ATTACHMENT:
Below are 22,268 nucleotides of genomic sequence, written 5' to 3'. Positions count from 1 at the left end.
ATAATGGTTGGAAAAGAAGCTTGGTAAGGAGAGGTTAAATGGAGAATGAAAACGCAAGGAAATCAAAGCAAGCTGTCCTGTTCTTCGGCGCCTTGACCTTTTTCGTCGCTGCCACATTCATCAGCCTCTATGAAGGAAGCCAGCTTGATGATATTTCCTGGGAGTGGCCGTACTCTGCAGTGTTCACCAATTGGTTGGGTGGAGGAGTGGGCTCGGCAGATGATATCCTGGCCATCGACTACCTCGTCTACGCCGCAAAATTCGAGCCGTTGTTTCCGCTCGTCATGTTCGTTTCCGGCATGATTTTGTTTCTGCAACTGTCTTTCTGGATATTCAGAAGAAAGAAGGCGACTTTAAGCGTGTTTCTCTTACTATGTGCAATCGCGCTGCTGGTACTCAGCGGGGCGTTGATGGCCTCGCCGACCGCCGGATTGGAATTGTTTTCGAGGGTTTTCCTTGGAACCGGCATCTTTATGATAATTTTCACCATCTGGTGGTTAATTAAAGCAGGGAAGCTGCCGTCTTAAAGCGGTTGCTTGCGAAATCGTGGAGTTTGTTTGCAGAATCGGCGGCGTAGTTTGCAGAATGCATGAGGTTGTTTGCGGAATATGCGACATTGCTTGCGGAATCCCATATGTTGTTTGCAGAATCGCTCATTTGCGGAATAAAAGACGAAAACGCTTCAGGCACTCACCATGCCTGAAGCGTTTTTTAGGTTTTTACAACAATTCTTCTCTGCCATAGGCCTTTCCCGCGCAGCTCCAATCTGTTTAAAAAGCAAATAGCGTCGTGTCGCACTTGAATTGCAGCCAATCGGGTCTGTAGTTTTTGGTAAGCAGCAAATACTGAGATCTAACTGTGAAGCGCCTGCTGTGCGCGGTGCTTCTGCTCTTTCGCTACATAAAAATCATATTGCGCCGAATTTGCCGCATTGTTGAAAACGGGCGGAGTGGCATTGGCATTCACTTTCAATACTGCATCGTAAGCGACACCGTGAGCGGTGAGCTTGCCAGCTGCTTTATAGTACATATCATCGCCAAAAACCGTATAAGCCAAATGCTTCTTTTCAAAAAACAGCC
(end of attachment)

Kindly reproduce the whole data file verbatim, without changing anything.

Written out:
Below are 22,268 nucleotides of genomic sequence, written 5' to 3'. Positions count from 1 at the left end.
ATAATGGTTGGAAAAGAAGCTTGGTAAGGAGAGGTTAAATGGAGAATGAAAACGCAAGGAAATCAAAGCAAGCTGTCCTGTTCTTCGGCGCCTTGACCTTTTTCGTCGCTGCCACATTCATCAGCCTCTATGAAGGAAGCCAGCTTGATGATATTTCCTGGGAGTGGCCGTACTCTGCAGTGTTCACCAATTGGTTGGGTGGAGGAGTGGGCTCGGCAGATGATATCCTGGCCATCGACTACCTCGTCTACGCCGCAAAATTCGAGCCGTTGTTTCCGCTCGTCATGTTCGTTTCCGGCATGATTTTGTTTCTGCAACTGTCTTTCTGGATATTCAGAAGAAAGAAGGCGACTTTAAGCGTGTTTCTCTTACTATGTGCAATCGCGCTGCTGGTACTCAGCGGGGCGTTGATGGCCTCGCCGACCGCCGGATTGGAATTGTTTTCGAGGGTTTTCCTTGGAACCGGCATCTTTATGATAATTTTCACCATCTGGTGGTTAATTAAAGCAGGGAAGCTGCCGTCTTAAAGCGGTTGCTTGCGAAATCGTGGAGTTTGTTTGCAGAATCGGCGGCGTAGTTTGCAGAATGCATGAGGTTGTTTGCGGAATATGCGACATTGCTTGCGGAATCCCATATGTTGTTTGCAGAATCGCTCATTTGCGGAATAAAAGACGAAAACGCTTCAGGCACTCACCATGCCTGAAGCGTTTTTTAGGTTTTTACAACAATTCTTCTCTGCCATAGGCCTTTCCCGCGCAGCTCCAATCTGTTTAAAAAGCAAATAGCGTCGTGTCGCACTTGAATTGCAGCCAATCGGGTCTGTAGTTTTTGGTAAGCAGCAAATACTGAGATCTAACTGTGAAGCGCCTGCTGTGCGCGGTGCTTCTGCTCTTTCGCTACATAAAAATCATATTGCGCCGAATTTGCCGCATTGTTGAAAACGGGCGGAGTGGCATTGGCATTCACTTTCAATACTGCATCGTAAGCGACACCGTGAGCGGTGAGCTTGCCAGCTGCTTTATAGTACATATCATCGCCAAAAACCGTATAAGCCAAATGCTTCTTTTCAAAAAACAGCC